Once we have decided "where we are?" and "why we are here?", we can then explore "what does it all mean?" The tools enabling us to delve into the meaning of life are concentration and discipline. There are as many ways to develop and use these tools. In order to achieve a state of well being, we try to learn about life and our place in the world. Many religious scholars and philosophers study whole lifetimes to come up with answers. Exposing ourselves to regular study and meditation will help us find our own personal answers. Continually examining our inner spiritual growth in relationship to the world around us will enhance our ability to find meaning to life.
-Tao Te Ching-
In some countries there is a belief that inner and spiritual growth comes from exercise. People practice Tai Ch'i (Ch'i being the Life Force). Tai Ch'i is gentle movement of joints for flexibility, while developing an inner awareness from concentration. If you ask some people at the gym, they will tell you that life is lifting weights. A gardener will tell you that flowers and weeds hold the secret to life. A scientist will tell you that evolution holds the truths about life. A politician will tell you revolution gives meaning to life. We who are busy with day to day living and working also develop varying philosophies about life's truths. Spirituality is part of the solution in our search for the meaning of our existence.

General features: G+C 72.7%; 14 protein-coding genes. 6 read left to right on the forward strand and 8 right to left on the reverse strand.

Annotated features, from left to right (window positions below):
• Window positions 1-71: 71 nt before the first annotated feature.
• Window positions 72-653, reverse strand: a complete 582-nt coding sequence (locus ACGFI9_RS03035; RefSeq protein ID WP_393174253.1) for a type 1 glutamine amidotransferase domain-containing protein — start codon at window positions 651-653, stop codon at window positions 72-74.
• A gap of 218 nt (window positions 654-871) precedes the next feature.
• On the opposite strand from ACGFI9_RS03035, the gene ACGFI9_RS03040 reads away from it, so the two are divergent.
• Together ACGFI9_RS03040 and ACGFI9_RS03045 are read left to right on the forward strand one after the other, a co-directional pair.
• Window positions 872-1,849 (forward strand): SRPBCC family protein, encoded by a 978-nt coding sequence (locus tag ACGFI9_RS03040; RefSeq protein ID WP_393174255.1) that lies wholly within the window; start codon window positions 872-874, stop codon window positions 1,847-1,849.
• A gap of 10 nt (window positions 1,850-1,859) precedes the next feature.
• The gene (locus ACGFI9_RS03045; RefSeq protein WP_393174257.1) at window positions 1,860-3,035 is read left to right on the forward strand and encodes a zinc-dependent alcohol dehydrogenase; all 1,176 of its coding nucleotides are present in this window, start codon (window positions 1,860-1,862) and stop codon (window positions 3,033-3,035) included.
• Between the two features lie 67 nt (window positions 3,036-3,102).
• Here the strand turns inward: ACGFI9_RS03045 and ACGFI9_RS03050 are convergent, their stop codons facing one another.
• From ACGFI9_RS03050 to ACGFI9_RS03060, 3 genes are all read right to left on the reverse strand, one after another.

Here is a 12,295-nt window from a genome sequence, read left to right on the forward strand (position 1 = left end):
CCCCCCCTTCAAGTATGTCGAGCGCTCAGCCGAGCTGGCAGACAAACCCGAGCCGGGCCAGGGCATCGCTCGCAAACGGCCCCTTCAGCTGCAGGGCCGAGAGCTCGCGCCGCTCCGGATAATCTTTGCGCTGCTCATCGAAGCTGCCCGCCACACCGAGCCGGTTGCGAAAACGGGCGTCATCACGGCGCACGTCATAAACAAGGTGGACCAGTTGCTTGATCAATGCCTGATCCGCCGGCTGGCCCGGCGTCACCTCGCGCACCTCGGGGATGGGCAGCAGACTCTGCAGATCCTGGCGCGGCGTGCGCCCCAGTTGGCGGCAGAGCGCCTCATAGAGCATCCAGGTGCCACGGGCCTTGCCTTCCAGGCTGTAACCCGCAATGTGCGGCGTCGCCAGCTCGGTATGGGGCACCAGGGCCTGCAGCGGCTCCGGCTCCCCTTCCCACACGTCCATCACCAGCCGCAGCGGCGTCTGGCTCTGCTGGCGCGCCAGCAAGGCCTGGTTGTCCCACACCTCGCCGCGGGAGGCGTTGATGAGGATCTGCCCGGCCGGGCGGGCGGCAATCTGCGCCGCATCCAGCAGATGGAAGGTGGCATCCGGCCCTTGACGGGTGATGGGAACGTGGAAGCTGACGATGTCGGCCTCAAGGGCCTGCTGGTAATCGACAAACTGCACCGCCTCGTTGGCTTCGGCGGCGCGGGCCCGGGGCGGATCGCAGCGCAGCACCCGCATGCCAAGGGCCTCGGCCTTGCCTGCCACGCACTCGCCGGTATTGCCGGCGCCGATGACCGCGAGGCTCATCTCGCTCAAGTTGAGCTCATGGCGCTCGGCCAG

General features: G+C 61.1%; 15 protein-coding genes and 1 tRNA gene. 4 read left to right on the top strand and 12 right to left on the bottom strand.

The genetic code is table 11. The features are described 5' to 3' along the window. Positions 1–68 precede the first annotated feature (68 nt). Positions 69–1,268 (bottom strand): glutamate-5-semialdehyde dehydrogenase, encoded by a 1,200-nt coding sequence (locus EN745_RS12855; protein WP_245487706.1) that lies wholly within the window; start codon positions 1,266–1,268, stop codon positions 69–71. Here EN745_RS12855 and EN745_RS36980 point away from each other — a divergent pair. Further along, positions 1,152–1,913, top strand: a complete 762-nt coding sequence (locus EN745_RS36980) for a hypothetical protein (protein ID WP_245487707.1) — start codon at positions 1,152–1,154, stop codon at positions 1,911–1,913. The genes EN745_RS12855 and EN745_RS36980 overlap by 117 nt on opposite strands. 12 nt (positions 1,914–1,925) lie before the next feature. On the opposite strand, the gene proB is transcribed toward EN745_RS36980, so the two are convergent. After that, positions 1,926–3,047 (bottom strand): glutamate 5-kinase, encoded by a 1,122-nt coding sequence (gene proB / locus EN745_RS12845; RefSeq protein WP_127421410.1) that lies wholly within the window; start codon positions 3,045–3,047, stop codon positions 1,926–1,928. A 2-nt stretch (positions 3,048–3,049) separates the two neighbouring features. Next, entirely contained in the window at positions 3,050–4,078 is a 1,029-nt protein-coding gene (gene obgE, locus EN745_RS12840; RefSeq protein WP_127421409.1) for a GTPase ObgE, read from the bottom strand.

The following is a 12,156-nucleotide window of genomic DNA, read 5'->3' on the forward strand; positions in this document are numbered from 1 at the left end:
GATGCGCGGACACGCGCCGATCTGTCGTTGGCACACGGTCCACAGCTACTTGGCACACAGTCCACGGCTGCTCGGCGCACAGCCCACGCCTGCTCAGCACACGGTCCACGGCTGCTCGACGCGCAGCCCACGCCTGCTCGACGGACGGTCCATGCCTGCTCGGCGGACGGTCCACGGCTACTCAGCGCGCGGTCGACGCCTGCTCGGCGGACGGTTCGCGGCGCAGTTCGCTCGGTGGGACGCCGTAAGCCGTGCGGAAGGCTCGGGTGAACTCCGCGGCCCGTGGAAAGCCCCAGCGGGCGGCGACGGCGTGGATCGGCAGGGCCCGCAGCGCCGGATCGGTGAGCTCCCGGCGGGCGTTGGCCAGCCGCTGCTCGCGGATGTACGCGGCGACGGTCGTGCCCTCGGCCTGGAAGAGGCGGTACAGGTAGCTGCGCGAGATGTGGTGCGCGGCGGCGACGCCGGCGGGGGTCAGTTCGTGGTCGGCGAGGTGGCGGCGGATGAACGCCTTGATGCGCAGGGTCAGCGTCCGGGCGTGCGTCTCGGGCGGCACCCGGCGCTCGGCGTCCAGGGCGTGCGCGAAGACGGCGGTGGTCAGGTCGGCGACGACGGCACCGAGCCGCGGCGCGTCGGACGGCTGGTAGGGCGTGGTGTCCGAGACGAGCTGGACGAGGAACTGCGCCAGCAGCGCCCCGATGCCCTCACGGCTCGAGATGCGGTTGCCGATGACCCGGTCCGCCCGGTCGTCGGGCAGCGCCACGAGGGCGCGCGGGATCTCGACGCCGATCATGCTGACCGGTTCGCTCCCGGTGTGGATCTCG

To me the meaning of life is life itself.
-Dorothy Day, Leader of the Catholic Worker movement
What if anything are we supposed to do? A spiritual tool that is at our disposal is persistence. We are born and we die. Whether we attend church, synagogue, zendo, ashram, temples or common meeting places or we choose spiritual consul alone in our homes and workplaces, we must continue living and learning about ourselves, our nature and our community. Those of us who go to the gym to build and lift, discover that through diligence and hard work we are able to build strength and maintain good health. With persistence we learn more and grow stronger.
-Traditional Christian Grace-
We may pray that the fates will be kind and the furies merciful. A prayer is a display of our gratitude for life itself. I recently learned that we are made up of stardust. Perhaps we are born again into the vast universe of stars from which we came. Perhaps that is how we go home.
I wish to thank M.J. Ryan who edited the book A Grateful Heart
I also want to thank again the Deep Thoughts calender people for their inspirational sense of humor.